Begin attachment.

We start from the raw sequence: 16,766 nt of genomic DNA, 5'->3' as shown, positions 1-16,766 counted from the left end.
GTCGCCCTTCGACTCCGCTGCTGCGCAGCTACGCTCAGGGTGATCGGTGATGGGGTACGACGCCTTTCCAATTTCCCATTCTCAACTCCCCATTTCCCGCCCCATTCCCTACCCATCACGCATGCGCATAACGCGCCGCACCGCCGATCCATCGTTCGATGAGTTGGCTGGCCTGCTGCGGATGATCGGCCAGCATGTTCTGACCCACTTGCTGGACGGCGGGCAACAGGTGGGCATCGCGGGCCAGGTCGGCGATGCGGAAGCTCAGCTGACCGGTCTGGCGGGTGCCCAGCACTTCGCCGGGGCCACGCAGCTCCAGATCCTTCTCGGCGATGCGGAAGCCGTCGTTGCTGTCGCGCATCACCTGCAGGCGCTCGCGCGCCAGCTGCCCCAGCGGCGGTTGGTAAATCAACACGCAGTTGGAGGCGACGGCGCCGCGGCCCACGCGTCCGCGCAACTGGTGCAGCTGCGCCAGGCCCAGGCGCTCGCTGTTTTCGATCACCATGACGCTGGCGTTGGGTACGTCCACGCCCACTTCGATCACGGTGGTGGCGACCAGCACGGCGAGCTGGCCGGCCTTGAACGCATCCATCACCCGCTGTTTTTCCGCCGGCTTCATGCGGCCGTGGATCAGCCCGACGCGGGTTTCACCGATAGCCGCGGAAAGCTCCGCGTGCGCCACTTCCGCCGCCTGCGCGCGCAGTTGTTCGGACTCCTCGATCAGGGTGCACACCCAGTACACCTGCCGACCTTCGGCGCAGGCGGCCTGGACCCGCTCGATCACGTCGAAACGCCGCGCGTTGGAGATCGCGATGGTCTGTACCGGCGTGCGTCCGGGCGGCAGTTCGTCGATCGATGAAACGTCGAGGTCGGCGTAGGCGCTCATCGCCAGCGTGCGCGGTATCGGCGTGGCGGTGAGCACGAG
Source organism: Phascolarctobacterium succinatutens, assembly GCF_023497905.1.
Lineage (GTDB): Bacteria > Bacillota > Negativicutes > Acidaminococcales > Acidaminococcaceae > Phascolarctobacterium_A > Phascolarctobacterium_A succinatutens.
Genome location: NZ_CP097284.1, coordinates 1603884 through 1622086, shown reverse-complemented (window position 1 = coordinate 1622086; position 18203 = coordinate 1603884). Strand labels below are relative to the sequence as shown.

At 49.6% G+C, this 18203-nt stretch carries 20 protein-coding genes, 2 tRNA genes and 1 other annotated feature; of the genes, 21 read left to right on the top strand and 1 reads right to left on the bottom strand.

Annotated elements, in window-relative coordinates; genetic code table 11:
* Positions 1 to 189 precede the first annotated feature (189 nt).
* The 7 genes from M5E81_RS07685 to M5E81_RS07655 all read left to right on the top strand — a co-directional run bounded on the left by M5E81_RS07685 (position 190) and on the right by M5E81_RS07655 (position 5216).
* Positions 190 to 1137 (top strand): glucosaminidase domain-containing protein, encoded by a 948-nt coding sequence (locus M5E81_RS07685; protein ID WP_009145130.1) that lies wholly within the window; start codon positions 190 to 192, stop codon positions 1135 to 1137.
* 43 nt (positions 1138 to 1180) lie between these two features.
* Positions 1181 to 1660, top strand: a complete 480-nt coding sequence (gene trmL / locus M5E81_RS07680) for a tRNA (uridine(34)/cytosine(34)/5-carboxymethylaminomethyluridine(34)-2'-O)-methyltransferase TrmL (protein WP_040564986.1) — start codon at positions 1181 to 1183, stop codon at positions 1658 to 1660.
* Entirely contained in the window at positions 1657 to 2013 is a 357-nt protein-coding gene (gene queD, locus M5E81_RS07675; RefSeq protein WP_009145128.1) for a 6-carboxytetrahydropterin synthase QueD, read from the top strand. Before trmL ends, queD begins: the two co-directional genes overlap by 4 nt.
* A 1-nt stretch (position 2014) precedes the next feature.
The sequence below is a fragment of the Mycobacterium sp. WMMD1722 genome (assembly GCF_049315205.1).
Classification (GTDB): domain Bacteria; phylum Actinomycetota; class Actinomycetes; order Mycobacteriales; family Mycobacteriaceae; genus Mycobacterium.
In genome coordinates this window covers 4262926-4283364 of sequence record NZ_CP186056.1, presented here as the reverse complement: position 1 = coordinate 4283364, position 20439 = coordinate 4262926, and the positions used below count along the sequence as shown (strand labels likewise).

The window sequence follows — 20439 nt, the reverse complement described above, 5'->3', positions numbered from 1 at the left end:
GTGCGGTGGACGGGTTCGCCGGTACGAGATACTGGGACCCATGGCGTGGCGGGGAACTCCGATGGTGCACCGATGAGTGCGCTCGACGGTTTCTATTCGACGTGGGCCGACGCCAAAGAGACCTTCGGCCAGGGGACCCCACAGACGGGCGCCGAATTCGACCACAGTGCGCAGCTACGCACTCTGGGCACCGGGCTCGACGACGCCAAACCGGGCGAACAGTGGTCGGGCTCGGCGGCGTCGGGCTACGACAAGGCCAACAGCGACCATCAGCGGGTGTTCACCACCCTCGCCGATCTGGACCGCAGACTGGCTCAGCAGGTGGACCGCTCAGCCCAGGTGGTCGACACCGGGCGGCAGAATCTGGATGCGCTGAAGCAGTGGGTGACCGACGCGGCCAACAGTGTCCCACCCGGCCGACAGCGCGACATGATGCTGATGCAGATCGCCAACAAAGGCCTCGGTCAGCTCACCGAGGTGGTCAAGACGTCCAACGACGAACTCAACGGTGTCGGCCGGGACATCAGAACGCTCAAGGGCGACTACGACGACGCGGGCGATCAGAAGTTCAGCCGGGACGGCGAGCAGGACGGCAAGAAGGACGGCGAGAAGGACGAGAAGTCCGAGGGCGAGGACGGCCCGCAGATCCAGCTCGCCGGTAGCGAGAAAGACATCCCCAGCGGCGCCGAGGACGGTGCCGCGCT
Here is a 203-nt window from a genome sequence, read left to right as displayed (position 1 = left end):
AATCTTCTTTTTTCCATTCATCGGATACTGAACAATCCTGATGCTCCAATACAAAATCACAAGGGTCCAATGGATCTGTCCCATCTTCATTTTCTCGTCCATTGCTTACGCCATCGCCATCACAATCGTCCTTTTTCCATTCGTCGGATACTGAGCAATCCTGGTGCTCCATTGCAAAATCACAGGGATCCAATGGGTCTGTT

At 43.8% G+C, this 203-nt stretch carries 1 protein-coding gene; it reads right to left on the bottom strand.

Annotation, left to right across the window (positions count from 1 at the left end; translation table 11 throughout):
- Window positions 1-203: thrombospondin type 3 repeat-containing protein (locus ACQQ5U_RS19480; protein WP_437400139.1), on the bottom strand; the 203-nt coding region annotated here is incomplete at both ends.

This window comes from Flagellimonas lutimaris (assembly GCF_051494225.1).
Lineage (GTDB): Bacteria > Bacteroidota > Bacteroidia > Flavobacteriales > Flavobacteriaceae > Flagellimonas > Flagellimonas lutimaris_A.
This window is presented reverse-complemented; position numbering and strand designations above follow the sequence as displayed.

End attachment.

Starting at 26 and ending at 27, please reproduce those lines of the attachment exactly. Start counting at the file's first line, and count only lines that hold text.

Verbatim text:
Lineage (GTDB): Bacteria > Bacteroidota > Bacteroidia > Flavobacteriales > Flavobacteriaceae > Flagellimonas > Flagellimonas lutimaris_A.
This window is presented reverse-complemented; position numbering and strand designations above follow the sequence as displayed.